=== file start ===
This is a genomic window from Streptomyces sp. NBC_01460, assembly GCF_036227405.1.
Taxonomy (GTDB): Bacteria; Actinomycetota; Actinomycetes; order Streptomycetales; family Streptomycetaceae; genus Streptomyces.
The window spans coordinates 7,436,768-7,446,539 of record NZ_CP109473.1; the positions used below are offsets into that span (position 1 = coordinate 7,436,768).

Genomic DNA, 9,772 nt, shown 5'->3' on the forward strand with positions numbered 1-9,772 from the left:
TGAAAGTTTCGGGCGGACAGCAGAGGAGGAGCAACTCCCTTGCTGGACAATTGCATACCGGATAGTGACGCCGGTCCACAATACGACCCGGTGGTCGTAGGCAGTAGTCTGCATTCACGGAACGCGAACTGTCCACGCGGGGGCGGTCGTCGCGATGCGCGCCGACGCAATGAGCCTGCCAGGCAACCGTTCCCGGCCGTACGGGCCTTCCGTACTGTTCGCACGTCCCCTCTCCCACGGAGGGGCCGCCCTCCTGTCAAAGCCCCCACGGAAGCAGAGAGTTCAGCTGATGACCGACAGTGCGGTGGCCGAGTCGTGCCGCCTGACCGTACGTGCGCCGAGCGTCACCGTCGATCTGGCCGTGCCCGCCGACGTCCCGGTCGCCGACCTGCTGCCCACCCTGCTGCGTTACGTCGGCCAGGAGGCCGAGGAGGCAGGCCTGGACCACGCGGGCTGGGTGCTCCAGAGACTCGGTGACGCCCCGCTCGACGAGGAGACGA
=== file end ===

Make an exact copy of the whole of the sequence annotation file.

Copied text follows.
This is a genomic window from Streptomyces sp. NBC_01460, assembly GCF_036227405.1.
Taxonomy (GTDB): Bacteria; Actinomycetota; Actinomycetes; order Streptomycetales; family Streptomycetaceae; genus Streptomyces.
The window spans coordinates 7,436,768-7,446,539 of record NZ_CP109473.1; the positions used below are offsets into that span (position 1 = coordinate 7,436,768).

Genomic DNA, 9,772 nt, shown 5'->3' on the forward strand with positions numbered 1-9,772 from the left:
TGAAAGTTTCGGGCGGACAGCAGAGGAGGAGCAACTCCCTTGCTGGACAATTGCATACCGGATAGTGACGCCGGTCCACAATACGACCCGGTGGTCGTAGGCAGTAGTCTGCATTCACGGAACGCGAACTGTCCACGCGGGGGCGGTCGTCGCGATGCGCGCCGACGCAATGAGCCTGCCAGGCAACCGTTCCCGGCCGTACGGGCCTTCCGTACTGTTCGCACGTCCCCTCTCCCACGGAGGGGCCGCCCTCCTGTCAAAGCCCCCACGGAAGCAGAGAGTTCAGCTGATGACCGACAGTGCGGTGGCCGAGTCGTGCCGCCTGACCGTACGTGCGCCGAGCGTCACCGTCGATCTGGCCGTGCCCGCCGACGTCCCGGTCGCCGACCTGCTGCCCACCCTGCTGCGTTACGTCGGCCAGGAGGCCGAGGAGGCAGGCCTGGACCACGCGGGCTGGGTGCTCCAGAGACTCGGTGACGCCCCGCTCGACGAGGAGACGA